TERRY’S BOTTOM LINE:
If you suffer from chronic, upset stomach, diarrhea,
constipation, or any other intestinal or bowel disorder, you probably feel like
your life is often out of control. If you’ve tried conventional
over-the-counter or prescription drugs, and they only bring side effects, but
not relief, I have some good news for you.
Ayurvedic practitioners have perfected a combination of
herbs that gently and effectively help you stay regular without unwanted
laxative effects and stop dangerous bacteria, irritating inflammation, and
cellular damage to the digestive tract. Each of these botanicals is powerful
individually, but as a clinically studied combination, they are unbeatable.
This remarkable Ayurvedic herbal combination will gently and
- Reduce bloating and constipation
- Prevent diarrhea
- Inhibit intestinal inflammation and pain
- Promote bowel regularity
- Restore gut microflora
- Improve nutrient absorption
- Eliminate toxins
You may deal with stomach and digestive discomforts like
bloating, diarrhea, constipation, or gas, every once in a while or every day.
Either way, you want to feel better quickly and without side effects.
Fortunately, a clinically studied Ayurvedic combination of
botanicals has the ability to normalize the transit time of food through the
intestinal tract, so it doesn’t move too quickly or too slowly in your system.
In other words, it can help keep your digestion more predictable and
comfortable. And in the process, you may just feel a lot less stress, too.
Each of these herbs
are incredibly powerful on their own, and have been individually studies and
recommended for centuries. They all work to stop stomach and digestive
disorders soothe and relax intestinal tissues, bolster the ability of the
liver to detoxify, and much more. And bear in mind, these herbs have many
roles in Ayurvedic medicine – far beyond what I’ve listed here.
Curry Tree (Murraya koenigii)
and bacteria in the digestive tract, stops oxidative damage, may prevent DNA
Indiana Tinospora (Tinospora cordifolia)
acidity, stops oxidative damage and reduces inflammation, protects the liver,
and boosts immune defenses.
Licorice (Glycyrrhiza glabra)
bacteria, protects the liver, antifiral.
Sarsaparilla (Hemidesmus indicus)
Indian Laburnum (Cassia fistula)
Normalizes blood sugar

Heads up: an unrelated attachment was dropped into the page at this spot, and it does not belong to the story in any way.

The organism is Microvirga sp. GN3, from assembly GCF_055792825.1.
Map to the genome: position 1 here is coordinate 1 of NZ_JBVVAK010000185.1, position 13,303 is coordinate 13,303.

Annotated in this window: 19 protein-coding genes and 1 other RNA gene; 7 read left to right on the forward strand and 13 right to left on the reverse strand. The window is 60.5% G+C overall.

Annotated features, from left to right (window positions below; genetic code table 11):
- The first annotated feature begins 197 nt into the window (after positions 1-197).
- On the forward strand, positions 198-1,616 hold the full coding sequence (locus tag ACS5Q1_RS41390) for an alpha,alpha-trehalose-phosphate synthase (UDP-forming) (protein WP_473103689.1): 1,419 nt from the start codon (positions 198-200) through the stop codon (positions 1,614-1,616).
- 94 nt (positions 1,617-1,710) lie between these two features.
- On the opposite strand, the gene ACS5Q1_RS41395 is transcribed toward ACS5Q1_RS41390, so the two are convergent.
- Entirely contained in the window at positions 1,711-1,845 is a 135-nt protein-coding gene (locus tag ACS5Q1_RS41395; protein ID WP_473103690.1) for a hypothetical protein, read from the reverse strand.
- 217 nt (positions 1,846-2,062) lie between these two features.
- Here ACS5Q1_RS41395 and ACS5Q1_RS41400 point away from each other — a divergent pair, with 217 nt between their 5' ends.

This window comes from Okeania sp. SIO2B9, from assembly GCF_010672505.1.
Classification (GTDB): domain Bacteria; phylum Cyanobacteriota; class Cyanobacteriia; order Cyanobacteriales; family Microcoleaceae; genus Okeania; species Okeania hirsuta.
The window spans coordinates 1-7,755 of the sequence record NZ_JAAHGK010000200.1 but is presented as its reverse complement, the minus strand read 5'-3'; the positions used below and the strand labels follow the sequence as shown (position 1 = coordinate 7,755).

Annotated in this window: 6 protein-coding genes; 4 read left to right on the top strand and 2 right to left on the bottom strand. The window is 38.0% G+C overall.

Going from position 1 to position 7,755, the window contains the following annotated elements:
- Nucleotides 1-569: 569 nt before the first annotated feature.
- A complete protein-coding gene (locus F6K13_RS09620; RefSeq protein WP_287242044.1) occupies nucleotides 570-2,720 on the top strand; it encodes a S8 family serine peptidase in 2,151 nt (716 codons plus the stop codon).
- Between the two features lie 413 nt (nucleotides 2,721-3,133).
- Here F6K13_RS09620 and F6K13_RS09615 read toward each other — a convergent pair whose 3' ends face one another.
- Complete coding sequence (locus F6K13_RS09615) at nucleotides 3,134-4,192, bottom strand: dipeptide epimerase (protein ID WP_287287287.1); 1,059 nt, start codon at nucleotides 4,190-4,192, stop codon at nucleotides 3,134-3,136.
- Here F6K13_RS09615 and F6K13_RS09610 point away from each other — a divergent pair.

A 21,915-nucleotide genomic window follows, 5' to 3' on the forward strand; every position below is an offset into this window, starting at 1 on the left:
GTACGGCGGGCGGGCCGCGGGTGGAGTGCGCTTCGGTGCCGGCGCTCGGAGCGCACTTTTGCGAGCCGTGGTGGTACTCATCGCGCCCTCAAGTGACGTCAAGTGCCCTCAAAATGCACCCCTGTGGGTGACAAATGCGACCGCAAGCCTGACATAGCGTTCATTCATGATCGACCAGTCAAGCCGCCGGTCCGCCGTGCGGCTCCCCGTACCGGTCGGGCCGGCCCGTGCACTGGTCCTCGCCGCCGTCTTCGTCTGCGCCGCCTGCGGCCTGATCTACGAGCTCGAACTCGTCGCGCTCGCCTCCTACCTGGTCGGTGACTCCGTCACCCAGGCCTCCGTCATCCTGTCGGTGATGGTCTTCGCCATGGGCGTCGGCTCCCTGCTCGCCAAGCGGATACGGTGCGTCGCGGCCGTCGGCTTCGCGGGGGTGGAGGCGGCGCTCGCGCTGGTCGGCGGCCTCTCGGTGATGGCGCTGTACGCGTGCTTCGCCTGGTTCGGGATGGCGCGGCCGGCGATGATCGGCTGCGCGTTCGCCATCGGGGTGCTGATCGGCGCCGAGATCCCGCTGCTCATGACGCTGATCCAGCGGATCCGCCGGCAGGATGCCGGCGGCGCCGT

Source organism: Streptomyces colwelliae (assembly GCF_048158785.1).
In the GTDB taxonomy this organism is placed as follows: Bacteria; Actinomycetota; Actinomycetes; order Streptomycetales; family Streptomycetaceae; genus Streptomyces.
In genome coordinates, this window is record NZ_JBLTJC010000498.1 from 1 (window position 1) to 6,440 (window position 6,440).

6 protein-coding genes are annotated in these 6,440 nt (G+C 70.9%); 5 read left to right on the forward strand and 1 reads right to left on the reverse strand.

levels, stops inflammation and oxidative damage.
Long Pepper (Piper longum)
constipation, and viral hepatitis.
Cyperus (Cyperus rotundus)
Stops inflammation and
oxidative damage and inhibits tumor growth.
Boerhavia (Boerhavia diffusa)
protects against liver damage, and known as a rasayana (rejuvenating) herb
for its anti-aging properties.
Greater Galangal (Alpinia galangal)
Sops bacterial and
fungal infections, reduces inflammation, inhibits tumors
Chebulic Myrobalan (Terminalia chebula)
protects against liver damage and carcinogens, normalizes digestion,
anti-inflammatory, antiviral, cell protecting.
Gotu Kola (Centella asiatica)
Stabiles blood sugar,
reduces stress, has rejuvenating properties.
Turmeric (Curcuma longa)
Normalizes digestion, protects
the liver, reduces oxidative and cellular damage.
Andrographis (Andographis paniculate)
fights fungal and viral infections, protects the liver.
Ginger (Zingiber officinale)
Soothes nausea and
upset stomach, normalizes digestion, fights inflammation.
Ayurvedic medicine – the traditional practice in India – is
thousands of years old. It presents an almost parallel, but, vastly different,
track from that taken by Western medicine. As a holistic system, Ayurvedic
practice means looking at the whole person – not just a specific problem.
Rather than a mechanistic, single-system only view of health problems, Ayurveda
looks to a more complete portrait of an individual’s health. With that
approach, one of the first orders of the day is to assess the environmental
factors of a person’s health; their lifestyle, diet, exercise, and outlook. We
know instinctively that these categories overlap quite a bit. Ayurvedic
practice understands that, too.
For example, Ayurvedic practice considers three principles
of health – movement, transformation, and structure – must be kept balanced and
in proper proportion in order to live vibrantly. The equilibrium of these three
principles (known as doshas) is referred to as prakruti. The disequilibrium or
imbalance is known as vikruti.
Three of the primary goals in addressing gastrointestinal